As a result of these findings a helpline has been set up for women who fear they have had terminations after being incorrectly informed that they had miscarried. Cardiff and Vale Health Board, that oversee the hospital, have offered an apology for their “unacceptable actions”.

This is, of course, not the first scandal to have recently affected the Cardiff Hospital. Data released last year, for the period covering October 2011 to September 2012 clearly showed the hospitals poor Risk Adjusted Mortality Index [which compares the number of deaths at a hospital with the number expected] – University Hospital of Wales, was easily the worst rated of all Wales’ district general hospitals.

The latest statistics also followed the earlier public criticism by Cynon Valley MP Ann Clwyd of the clinical care received by her dying husband at the University Hospital of Wales. The criticism was especially uncomfortable for the hospital given that Ann Clwyd is leading a review of how the NHS in England handles complaints.

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Blackpool Teaching Hospital Trust Underperforming on Key Indicators

You can’t fully judge a hospital based only on its mortality rates, but this is obviously a key indicator of the care that can be expected from specific hospitals and trusts. According to the Dr Foster Hospital Guide 2011, the Blackpool Teaching Hospitals NHS Foundation Trust is not performing as expected with regards to two key mortality measures looked at in the guide.

Even though the trust has achieved mortality rates in the expected range for the other two mortality measures – deaths after surgery and deaths in low risk conditions – the other two rates are showing higher than expected results.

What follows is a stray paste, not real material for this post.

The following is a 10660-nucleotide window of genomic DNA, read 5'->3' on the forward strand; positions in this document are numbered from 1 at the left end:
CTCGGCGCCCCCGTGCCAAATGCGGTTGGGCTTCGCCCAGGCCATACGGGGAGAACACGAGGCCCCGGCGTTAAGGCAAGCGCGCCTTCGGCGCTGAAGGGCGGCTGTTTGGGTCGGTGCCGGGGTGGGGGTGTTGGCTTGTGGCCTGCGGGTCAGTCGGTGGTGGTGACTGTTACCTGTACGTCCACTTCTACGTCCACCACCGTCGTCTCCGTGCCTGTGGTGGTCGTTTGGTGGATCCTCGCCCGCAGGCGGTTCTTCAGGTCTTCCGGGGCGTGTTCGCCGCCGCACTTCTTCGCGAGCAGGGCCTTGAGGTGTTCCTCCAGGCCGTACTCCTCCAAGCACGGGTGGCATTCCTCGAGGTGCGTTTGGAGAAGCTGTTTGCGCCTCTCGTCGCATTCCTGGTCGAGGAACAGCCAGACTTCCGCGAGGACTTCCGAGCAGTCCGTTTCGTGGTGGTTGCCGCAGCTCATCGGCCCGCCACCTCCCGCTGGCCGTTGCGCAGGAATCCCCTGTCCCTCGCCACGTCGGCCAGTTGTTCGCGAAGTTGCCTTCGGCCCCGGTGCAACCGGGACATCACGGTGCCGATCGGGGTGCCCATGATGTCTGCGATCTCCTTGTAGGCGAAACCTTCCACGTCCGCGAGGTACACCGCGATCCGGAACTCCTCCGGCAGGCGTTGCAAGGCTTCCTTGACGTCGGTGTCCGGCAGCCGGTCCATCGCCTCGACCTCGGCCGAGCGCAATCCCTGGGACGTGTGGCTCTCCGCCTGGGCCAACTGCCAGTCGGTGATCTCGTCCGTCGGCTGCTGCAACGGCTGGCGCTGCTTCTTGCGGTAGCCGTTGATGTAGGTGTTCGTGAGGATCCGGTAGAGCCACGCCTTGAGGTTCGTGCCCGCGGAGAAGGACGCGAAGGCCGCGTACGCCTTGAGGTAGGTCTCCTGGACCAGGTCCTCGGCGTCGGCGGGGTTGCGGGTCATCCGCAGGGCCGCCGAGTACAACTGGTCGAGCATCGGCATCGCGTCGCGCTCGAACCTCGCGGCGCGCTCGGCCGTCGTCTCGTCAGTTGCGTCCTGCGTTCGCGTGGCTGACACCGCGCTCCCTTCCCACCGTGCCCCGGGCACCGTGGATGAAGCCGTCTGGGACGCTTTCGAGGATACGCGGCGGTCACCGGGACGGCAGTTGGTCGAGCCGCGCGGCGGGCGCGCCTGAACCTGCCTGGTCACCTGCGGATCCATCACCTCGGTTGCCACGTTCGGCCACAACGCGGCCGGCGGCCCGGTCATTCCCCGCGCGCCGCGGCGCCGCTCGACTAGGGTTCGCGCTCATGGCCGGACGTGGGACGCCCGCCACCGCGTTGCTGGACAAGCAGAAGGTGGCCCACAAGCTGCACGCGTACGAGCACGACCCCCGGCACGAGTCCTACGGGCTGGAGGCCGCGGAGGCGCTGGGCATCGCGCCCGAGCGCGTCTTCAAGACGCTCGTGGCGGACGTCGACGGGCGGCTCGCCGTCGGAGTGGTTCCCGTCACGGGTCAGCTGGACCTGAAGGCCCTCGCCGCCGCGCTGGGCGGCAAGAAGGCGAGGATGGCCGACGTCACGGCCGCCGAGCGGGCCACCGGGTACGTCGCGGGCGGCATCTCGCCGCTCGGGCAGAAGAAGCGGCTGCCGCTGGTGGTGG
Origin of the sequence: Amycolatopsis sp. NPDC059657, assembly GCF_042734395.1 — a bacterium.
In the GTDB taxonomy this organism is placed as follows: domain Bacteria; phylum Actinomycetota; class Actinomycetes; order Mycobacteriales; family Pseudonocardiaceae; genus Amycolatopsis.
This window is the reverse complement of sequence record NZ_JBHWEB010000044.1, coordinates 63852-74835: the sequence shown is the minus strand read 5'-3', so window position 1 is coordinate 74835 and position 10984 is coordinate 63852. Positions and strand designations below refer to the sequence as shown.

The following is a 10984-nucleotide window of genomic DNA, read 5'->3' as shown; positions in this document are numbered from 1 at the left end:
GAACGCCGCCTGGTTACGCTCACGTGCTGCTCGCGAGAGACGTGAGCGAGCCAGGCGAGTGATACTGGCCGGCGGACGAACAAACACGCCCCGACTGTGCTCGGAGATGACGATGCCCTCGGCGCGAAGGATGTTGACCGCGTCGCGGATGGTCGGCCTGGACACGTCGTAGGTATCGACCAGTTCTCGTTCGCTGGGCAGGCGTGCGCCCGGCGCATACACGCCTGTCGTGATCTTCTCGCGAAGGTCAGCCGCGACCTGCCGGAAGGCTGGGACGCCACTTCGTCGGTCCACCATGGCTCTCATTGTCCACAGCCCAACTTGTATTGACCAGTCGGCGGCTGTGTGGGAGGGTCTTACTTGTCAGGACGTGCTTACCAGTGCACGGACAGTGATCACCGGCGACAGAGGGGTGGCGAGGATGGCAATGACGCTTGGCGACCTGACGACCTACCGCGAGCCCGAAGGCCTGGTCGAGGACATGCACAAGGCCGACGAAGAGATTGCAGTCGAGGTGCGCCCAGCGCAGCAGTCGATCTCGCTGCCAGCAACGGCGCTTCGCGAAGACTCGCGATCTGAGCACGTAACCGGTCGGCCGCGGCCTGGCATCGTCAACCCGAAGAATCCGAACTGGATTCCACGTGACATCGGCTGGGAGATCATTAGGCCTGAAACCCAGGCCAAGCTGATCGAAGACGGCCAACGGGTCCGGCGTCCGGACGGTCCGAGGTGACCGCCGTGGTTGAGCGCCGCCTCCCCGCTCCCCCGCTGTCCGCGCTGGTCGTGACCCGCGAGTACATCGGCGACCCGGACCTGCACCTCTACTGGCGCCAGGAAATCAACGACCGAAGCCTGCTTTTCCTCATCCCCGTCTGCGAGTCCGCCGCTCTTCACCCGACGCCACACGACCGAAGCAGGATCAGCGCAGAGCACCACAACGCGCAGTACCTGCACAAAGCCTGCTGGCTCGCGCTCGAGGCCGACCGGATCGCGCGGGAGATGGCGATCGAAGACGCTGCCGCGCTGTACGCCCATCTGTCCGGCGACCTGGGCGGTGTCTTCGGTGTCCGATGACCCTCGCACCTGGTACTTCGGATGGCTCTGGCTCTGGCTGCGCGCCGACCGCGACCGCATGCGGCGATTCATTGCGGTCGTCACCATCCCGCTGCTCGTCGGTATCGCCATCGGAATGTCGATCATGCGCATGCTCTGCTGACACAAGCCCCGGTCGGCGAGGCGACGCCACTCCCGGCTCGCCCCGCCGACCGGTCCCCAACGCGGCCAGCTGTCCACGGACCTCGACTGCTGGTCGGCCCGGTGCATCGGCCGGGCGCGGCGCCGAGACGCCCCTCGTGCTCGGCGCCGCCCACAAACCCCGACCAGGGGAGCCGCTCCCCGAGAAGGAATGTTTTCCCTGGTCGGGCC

Specifically, we are looking at the SHMI and HSMR measures. The SHMI looks at the deaths of patients following hospital treatment, and the Blackpool Teaching Hospitals NHS Foundation Trust has posted a rate of 117. This is significantly higher than many of the other hospitals and trusts included in the 2011 Hospital Guide.

The HSMR is a measure that looks at 56 conditions that make up 80% of hospital deaths. The Blackpool Teaching Hospitals Trust had a rate of 112, which again is higher than many of the other scores posted, some of which were as low as 67. This suggests that there are issues to be looked at with the trust in question in order to improve its mortality rates and ensure that patients are fully confident in the service that the trust provides.

So what, exactly, does this mean for you as a patient. Let’s hope that these awful wake Blackpool hospital up – so that they start introducing the sort of benchmark standards that the Dr Foster site recommends. However pending an improvement, it’s likely to mean that there will be a disproportionate number of medical negligence claims made against a Blackpool hospital. Furthermore, some patients, if they are able to choose, may prefer treatment at another hospital. The head of our medical negligence team has said to me more than once that there are some hospitals which she would not want to enter as a patient – my gut feeling is that currently, based on the Dr Foster survey, Blackpool Hospital may be one of them.

If you feel you have been the victim of medical negligence at Blackpool Hospital, phone or email our solicitors today for free initial phone advice and a free first appointment. Remember, wherever you live in England and Wales, our specialist medical solicitors can help – we can take your instructions by phone, email and Skype video.